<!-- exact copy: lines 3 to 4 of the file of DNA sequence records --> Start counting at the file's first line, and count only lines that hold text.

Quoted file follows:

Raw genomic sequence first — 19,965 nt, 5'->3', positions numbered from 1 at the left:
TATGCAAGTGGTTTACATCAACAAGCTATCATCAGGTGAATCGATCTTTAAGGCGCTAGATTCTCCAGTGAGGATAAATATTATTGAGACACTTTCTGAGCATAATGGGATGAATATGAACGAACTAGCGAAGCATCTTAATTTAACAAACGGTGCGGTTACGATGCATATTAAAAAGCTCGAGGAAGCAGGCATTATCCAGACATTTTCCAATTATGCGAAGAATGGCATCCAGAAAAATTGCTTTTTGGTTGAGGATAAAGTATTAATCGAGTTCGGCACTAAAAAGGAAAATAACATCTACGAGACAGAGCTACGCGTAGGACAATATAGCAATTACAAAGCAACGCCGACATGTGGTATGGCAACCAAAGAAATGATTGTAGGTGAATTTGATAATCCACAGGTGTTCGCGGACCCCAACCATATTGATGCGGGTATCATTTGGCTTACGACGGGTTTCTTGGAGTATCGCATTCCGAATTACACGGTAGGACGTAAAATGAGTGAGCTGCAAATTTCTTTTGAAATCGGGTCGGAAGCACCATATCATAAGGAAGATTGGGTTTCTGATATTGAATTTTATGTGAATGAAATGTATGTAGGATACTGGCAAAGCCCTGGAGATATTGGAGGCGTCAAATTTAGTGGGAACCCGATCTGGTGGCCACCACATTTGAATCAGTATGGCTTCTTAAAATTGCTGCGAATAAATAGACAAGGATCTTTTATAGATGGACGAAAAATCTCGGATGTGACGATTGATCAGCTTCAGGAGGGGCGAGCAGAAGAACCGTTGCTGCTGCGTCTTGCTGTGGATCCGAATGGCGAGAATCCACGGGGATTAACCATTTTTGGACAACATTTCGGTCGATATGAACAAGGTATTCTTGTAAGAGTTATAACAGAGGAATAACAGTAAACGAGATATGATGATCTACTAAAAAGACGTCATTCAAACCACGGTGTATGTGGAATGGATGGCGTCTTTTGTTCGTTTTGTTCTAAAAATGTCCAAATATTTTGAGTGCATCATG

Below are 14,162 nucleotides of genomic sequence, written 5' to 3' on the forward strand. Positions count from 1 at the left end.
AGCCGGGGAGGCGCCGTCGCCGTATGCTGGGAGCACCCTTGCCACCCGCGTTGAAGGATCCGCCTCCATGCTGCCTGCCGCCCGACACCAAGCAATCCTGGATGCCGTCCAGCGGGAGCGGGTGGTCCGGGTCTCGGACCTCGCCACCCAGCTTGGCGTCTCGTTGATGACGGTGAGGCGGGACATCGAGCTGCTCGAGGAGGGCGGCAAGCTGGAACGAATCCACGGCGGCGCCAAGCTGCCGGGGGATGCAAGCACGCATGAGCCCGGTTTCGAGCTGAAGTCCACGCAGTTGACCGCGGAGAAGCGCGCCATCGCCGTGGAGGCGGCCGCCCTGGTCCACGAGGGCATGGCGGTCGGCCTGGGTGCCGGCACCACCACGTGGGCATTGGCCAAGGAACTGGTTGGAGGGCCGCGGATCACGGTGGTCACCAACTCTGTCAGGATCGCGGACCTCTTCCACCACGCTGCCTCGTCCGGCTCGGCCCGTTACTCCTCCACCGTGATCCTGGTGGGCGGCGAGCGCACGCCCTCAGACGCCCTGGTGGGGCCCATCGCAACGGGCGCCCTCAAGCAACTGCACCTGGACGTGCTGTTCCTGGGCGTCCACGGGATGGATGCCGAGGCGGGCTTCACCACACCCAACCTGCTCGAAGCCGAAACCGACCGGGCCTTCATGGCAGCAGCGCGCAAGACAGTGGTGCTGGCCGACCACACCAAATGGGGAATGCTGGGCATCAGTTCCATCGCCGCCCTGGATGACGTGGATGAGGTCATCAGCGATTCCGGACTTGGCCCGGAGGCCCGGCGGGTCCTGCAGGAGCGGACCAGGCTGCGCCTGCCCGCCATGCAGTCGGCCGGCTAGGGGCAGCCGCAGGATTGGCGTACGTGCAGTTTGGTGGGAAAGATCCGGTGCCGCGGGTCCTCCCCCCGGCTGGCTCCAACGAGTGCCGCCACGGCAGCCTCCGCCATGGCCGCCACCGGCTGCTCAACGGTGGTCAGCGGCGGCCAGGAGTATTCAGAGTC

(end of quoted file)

Below are 14,162 nucleotides of genomic sequence, written 5' to 3' on the forward strand. Positions count from 1 at the left end.
AGCCGGGGAGGCGCCGTCGCCGTATGCTGGGAGCACCCTTGCCACCCGCGTTGAAGGATCCGCCTCCATGCTGCCTGCCGCCCGACACCAAGCAATCCTGGATGCCGTCCAGCGGGAGCGGGTGGTCCGGGTCTCGGACCTCGCCACCCAGCTTGGCGTCTCGTTGATGACGGTGAGGCGGGACATCGAGCTGCTCGAGGAGGGCGGCAAGCTGGAACGAATCCACGGCGGCGCCAAGCTGCCGGGGGATGCAAGCACGCATGAGCCCGGTTTCGAGCTGAAGTCCACGCAGTTGACCGCGGAGAAGCGCGCCATCGCCGTGGAGGCGGCCGCCCTGGTCCACGAGGGCATGGCGGTCGGCCTGGGTGCCGGCACCACCACGTGGGCATTGGCCAAGGAACTGGTTGGAGGGCCGCGGATCACGGTGGTCACCAACTCTGTCAGGATCGCGGACCTCTTCCACCACGCTGCCTCGTCCGGCTCGGCCCGTTACTCCTCCACCGTGATCCTGGTGGGCGGCGAGCGCACGCCCTCAGACGCCCTGGTGGGGCCCATCGCAACGGGCGCCCTCAAGCAACTGCACCTGGACGTGCTGTTCCTGGGCGTCCACGGGATGGATGCCGAGGCGGGCTTCACCACACCCAACCTGCTCGAAGCCGAAACCGACCGGGCCTTCATGGCAGCAGCGCGCAAGACAGTGGTGCTGGCCGACCACACCAAATGGGGAATGCTGGGCATCAGTTCCATCGCCGCCCTGGATGACGTGGATGAGGTCATCAGCGATTCCGGACTTGGCCCGGAGGCCCGGCGGGTCCTGCAGGAGCGGACCAGGCTGCGCCTGCCCGCCATGCAGTCGGCCGGCTAGGGGCAGCCGCAGGATTGGCGTACGTGCAGTTTGGTGGGAAAGATCCGGTGCCGCGGGTCCTCCCCCCGGCTGGCTCCAACGAGTGCCGCCACGGCAGCCTCCGCCATGGCCGCCACCGGCTGCTCAACGGTGGTCAGCGGCGGCCAGGAGTATTCAGAGTC